The main response I got from family came from fear. A lot of my questions or a lot of my beliefs seem to match people who had left. And they were afraid I was going to be an empty chair at their celestial kingdom table, and I knew it. And I felt it. And I felt rejected. And I didn’t feel trusted. And I didn’t feel loved. And it was harmful. The more that I got of that, I think the harder it was for me to stay. I think one of my lifelines was my husband, who started—a little nervous—when it all started he was very nervous, but it came to a point where he sought to understand. And he didn’t need to—he didn’t think he needed to agree. And I didn’t—there were times I really wanted him to agree and to see things the way I did, but we never forced each other or put pressure on each other to be where the other one wanted to be to a point where it created conflict. And he just—even if he didn’t understand while he was trying to, the fact that he tried to, and the fact that he said, “I will love you anyway. I didn’t fall in love with you because of your belief in ‘blank’.” And I felt safe. And I felt like everything would be okay no matter what happened.
So now we have a closing song for you. If you have your phone, or some other device, and you want to try this link, it will take you to the song Marie is going to tell you about, and we’re going to sing it together. Lauren, are you here somewhere?
But where’s Soren, Lauren? She was going to bring her baby, too. Lauren is our granddaughter. So we appreciate her playing today. If you’ve had a chance to bring that up on your phone. If not, we will go to verse one, the words should be the next slide to verse one, the words to verse one. This song is called Day by Day in English. We first ran across it in Sweden. We were there on an assignment with a stake conference. This is a favorite hymn for the Swedish saints. We had a translator. She translated the words. We love the music. We love the words. We said, can you get us a translation? She said, this is a poem. It will take me some time.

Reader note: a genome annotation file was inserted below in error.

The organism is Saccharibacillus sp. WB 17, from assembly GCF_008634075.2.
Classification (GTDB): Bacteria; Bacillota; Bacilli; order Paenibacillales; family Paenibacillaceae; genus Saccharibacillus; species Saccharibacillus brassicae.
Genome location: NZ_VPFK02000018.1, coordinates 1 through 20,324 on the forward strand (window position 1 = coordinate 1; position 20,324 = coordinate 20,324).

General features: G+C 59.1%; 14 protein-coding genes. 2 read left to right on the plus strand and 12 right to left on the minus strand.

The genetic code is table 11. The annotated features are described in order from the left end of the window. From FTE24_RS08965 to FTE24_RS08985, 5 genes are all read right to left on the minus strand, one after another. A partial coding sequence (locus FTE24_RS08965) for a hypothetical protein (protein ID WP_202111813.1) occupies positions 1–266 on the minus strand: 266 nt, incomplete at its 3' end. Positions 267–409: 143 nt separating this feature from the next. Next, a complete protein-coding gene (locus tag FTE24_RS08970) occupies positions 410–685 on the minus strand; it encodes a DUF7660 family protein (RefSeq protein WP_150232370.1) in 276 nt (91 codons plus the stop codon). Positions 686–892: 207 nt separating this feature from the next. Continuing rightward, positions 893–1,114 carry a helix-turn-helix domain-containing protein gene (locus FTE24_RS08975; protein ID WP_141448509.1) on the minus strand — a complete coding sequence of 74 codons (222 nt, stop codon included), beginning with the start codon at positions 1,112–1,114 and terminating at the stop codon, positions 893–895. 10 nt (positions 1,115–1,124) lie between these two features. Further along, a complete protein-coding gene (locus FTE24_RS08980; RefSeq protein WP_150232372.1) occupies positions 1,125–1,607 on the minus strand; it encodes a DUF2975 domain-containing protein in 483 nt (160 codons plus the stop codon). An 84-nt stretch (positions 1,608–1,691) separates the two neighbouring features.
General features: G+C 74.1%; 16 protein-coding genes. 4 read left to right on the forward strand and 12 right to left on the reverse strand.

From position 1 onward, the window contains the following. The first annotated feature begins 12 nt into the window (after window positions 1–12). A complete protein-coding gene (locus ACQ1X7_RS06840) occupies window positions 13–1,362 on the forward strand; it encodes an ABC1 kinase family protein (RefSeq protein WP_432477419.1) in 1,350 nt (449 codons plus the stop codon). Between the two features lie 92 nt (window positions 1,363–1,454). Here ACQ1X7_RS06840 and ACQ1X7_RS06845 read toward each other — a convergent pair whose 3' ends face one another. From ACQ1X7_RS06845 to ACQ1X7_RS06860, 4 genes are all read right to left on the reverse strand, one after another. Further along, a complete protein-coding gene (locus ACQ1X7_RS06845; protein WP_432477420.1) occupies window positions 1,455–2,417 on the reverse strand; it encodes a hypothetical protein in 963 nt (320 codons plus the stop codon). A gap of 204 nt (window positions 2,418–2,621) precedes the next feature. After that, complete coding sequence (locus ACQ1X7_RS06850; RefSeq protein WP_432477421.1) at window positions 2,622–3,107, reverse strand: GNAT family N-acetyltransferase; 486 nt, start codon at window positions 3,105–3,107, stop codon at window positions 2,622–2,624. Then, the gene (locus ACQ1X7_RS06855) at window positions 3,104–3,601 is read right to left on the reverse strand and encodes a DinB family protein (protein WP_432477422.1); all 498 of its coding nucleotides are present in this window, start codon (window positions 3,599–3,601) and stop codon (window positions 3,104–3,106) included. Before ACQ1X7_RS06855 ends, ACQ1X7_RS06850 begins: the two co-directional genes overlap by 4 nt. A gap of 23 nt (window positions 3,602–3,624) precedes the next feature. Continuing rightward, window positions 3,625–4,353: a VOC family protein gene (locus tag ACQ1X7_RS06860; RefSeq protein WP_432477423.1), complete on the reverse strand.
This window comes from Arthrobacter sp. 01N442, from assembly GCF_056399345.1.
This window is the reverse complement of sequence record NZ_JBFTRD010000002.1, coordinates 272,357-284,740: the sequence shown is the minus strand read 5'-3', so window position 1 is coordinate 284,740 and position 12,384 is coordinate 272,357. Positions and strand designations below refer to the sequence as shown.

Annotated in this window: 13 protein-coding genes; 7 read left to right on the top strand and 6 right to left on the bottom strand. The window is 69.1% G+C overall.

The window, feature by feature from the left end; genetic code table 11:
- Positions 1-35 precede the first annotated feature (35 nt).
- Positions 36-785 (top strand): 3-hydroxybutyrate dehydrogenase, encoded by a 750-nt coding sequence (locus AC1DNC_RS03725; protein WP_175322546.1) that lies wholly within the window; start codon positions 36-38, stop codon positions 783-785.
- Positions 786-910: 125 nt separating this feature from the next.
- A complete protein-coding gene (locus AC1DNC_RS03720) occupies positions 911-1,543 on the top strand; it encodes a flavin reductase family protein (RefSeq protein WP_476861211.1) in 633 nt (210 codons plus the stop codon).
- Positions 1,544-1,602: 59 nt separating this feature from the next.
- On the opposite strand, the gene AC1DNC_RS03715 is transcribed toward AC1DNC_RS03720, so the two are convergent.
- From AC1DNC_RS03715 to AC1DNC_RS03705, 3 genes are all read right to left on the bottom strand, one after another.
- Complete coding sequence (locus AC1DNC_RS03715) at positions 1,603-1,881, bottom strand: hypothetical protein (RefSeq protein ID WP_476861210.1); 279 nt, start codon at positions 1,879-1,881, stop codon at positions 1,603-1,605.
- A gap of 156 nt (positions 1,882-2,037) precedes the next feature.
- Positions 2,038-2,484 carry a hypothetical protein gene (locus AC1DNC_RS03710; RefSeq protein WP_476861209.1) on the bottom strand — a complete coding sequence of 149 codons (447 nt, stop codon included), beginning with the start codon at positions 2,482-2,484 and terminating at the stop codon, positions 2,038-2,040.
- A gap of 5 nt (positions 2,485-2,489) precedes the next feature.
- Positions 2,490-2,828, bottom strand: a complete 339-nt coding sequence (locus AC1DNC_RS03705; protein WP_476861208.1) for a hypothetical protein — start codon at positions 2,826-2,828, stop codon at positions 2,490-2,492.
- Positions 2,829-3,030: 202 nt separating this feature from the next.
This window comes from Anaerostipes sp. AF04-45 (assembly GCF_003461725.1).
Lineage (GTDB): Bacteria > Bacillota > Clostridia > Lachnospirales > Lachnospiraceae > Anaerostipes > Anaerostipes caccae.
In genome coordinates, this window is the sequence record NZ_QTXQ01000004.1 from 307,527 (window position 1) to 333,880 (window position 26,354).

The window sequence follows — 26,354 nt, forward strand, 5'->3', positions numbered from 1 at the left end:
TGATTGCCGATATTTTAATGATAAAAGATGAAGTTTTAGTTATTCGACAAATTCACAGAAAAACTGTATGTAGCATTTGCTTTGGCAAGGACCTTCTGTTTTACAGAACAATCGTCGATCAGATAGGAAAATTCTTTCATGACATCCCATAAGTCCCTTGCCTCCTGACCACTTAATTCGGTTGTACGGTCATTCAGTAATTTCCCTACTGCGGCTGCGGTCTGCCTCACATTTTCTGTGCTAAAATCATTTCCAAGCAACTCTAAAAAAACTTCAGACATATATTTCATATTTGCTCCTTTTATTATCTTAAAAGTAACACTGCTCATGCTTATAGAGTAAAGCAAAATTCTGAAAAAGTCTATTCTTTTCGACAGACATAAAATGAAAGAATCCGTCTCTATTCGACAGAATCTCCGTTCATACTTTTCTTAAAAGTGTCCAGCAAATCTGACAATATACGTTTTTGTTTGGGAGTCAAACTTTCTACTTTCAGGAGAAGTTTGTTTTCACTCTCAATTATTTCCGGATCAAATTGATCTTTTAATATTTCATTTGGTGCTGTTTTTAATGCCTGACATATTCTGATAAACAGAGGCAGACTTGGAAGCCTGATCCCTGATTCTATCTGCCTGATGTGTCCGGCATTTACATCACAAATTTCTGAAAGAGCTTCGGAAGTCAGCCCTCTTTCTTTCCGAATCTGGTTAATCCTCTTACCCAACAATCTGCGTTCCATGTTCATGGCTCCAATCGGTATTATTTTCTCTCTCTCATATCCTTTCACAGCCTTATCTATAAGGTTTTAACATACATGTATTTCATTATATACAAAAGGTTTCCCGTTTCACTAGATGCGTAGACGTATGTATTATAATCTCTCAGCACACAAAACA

A few months later we received the words that she had translated. Her name is Jennifer Usterud. The writer of the words was a Swedish woman in the 19th century who had grown up in a Christian home. Her father was a minister, and she was very tied to him. She never married. As a young woman about 20, they were crossing a lake, and he was washed overboard. And despite efforts to get him back, he drowned. And in her deep sorrow and grief, she began to write these poems of belief and faith. And a guitarist, whose name was Oscar Ahnfelt, wrote some basic—very basic music. And so these words are Jennifer Usterud. And Jennifer said of Lina Sandell-Berg, that her faith was based on trust and not on blessings. And therefore, she could withstand any trial, because she had the trust in God and wasn’t looking to [get] blessings from Him, hadn’t bargained for blessings. Trust, not blessings, therefore she could withstand any trial.
So what I’d invite you to do, if you’ve got your phone—can I see how many of you have it on your phones? Okay. Some of you. Then you’ve got the music. (desbook.co/DayByDay)But what we’ll ask Lauren to do, is if she’ll play the first verse through and you’ll get an idea of what the music is like with the words, and then we’ll sing the second and third versus. So, Lauren?
Let me live in moment after moment,
let me truly trust Thee day by day.
Let me not forget Thou art my Father.
Let me live by every word Thou sayest.
Every trial Thou has for me constructed,
and hast given me the strength I need.
Even when I cannot see tomorrow,
may I pay Thy counsel every heed.
I read that slightly wrong, but I think you get the idea. Okay. Let’s go to the second verse, and let’s sing it. Okay.
I will walk the way Thou hast commanded,
even when the way is dark ahead.
When I fear, and when my spirit weakens
I will trust in all that Thou has said.
I will praise Thee for Thy loving kindness,
I will surely place my hand in Thine.
I will not be worried for tomorrow,
for I know that all Thou has is mine.
Okay. Notice how those words to fit in with what we have been saying. I will walk the way Thou has commanded, even when the way is dark ahead. When I fear and when my spirit weakens, I will trust in all that Thou hast said. Now in the third verse what she’s doing is moving from, “Okay, we get ourselves in a good situation, and then we’re able to reach out and help others who are sorrowing, or grieving, or having challenges.” But now I’m going to be the Primary chorister, and I’m going to invite you all to sit up straight, take a deep breath, and we’re going to sing this, Lauren, at a little more pace, just a little faster, and with full of trust and dedication. Okay?
Day by day I feel my spirit strengthen,
so that I can help my fellow man.
Let me see another’s pain and sorrow
so that I may help as best I can.
May I keep my hand in Thine, my Father,
may I take each step with trust in Thee.
May I keep each one of Thy commandments,
that in heaven Thou canst welcome me.
You are good. I think you’re going to like it as much as our grandson, who took it to his band at high school, Lauren’s little brother. He’s in the trombone section, and they played it, all the parts, in trombone. So it’s a great song. The words are terrific. We really have grown to love it. And thank you. You’re doing a good job with this.
[Lightly edited for clarity and readability.]